Threats are potential sources of cyber-attack. They can be from within the organisation, such as dissatisfied and compromised employees or from external entities, such as competitors, and enemy countries. Generally, threats have motivations to attain sense of achievement or commercial gain. Sometimes, threats can be imposed because of revenge. It is impossible to eliminate such threats from the cyberworld considering the current geopolitical scenario and a highly competitive environment.
Vulnerabilities are the weaknesses in the system. There can be vulnerabilities in the computers, software, processes and even in people. Threats exploit these vulnerabilities to launch cyber-attacks.
Exposure is the accessibility of computer systems and people to the potential threats. When we are connected to Internet, our computer/device is exposed to billions of users on the Internet. If our device has a vulnerability, a hacker (threat) can steal the data stored in our device.
Mitigating security risk involves:
- Identifying and controlling the vulnerabilities present in our systems and processes.
- Limiting the exposure to the extent it is required.
- Constantly monitoring the threats (based on intelligence from recent attacks across the globe) and implementing controls.
In the past, OT systems in factories were isolated from enterprise network and only few people in the factory had access to it. Most of the systems were proprietary and they were not interconnected. Though these systems may have had many vulnerabilities, the threats were not able to gain access due to the limited exposure. However, organisations today are adopting IT/OT integration as it is proving to be a game changer for them. This integration exposes the OT systems to the external world, thereby increasing the security risk.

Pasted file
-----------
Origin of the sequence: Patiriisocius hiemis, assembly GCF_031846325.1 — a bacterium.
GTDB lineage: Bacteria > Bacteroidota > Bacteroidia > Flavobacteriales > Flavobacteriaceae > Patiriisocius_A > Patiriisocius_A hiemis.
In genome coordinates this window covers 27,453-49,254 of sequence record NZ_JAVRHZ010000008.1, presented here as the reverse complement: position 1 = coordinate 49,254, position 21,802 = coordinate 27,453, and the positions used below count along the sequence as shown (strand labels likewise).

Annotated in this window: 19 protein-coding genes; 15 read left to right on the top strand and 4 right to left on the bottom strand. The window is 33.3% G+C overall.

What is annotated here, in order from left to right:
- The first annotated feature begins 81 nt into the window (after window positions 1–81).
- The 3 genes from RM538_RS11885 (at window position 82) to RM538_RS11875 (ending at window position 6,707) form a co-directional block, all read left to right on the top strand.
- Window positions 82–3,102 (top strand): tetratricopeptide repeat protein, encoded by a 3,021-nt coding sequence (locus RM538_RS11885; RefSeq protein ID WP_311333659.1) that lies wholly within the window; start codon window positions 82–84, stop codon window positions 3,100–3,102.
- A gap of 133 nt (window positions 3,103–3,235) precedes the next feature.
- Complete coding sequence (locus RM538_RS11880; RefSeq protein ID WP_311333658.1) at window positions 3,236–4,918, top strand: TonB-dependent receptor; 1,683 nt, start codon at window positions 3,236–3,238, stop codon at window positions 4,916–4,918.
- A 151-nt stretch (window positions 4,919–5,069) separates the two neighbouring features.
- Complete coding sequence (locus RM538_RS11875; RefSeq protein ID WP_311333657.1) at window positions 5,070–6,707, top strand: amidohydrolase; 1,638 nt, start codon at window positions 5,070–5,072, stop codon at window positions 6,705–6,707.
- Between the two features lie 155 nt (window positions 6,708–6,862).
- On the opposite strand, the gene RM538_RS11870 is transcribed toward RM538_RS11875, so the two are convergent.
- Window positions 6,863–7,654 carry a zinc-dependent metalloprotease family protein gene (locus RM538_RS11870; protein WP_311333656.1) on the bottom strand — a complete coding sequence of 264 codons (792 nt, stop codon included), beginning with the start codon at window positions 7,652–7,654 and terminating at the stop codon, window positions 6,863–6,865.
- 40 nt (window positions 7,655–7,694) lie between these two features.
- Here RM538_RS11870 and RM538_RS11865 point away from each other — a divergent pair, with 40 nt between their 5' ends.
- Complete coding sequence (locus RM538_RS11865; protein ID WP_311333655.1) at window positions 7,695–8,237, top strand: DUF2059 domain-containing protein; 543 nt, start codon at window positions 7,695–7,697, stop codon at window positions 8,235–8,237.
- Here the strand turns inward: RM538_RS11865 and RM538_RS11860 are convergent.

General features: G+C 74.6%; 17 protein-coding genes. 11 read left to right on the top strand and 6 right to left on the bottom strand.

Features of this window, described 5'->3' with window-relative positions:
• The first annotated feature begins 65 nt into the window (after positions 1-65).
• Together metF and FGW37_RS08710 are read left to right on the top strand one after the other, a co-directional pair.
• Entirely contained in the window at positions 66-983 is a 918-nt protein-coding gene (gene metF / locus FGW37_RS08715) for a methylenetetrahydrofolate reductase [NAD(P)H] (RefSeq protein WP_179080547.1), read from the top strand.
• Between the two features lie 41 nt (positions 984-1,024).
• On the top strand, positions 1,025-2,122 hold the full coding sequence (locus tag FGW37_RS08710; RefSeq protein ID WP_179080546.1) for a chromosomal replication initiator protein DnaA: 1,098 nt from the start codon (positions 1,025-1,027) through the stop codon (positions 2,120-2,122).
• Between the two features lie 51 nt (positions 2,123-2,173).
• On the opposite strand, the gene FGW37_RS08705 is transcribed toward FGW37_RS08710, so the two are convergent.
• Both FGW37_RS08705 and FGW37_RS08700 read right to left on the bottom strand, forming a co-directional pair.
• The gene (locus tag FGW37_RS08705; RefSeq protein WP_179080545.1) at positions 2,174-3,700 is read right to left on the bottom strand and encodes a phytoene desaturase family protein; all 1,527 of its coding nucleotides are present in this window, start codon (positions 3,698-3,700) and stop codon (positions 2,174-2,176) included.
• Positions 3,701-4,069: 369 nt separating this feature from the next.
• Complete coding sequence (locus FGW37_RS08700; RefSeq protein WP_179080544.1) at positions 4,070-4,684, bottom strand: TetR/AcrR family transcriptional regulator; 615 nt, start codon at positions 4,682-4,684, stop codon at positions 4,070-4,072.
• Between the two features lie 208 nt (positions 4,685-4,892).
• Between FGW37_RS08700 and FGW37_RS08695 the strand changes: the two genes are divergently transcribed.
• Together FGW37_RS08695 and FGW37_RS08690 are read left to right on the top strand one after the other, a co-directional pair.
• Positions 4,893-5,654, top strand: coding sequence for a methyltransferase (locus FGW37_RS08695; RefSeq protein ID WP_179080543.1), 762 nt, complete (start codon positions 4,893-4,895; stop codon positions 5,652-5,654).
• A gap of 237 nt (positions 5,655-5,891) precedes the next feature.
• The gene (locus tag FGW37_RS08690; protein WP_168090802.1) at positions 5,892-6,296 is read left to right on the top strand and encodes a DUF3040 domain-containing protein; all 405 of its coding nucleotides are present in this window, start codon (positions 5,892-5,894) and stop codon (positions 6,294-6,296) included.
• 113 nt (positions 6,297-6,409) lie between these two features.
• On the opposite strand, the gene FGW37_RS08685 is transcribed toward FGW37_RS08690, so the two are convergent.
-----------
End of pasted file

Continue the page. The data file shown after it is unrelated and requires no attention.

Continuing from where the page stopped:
Since OT systems have limited hardware resources, it is not possible to run CPU intensive advanced security software on these devices. Also, modern IoT/IIOT systems run on standard operating systems, such as Linux and Windows are prone to more known vulnerabilities. Unlike the enterprise IT systems, it is not practical to update security patches frequently in OT systems. So, these vulnerabilities continue to be present for a longer time.
The result of a cyber-attack on OT systems could be catastrophic. This could cause a power plant to shut down, chemical plant to explode and disrupt an entire transport network. The communication protocols in an OT network are different from an enterprise IT network. They are deterministic, time sensitive, fault tolerant and provide guaranteed delivery of commands and information. The security solutions of an IT network cannot be applied for OT systems.
In summary, OT security threats are real and OT systems are more vulnerable compared to IT systems. Securing OT systems require domain expertise in OT devices, networks, and protocols. It is critical that organisations approach OT security in a holistic manner instead of merely extending the currently available IT security solutions.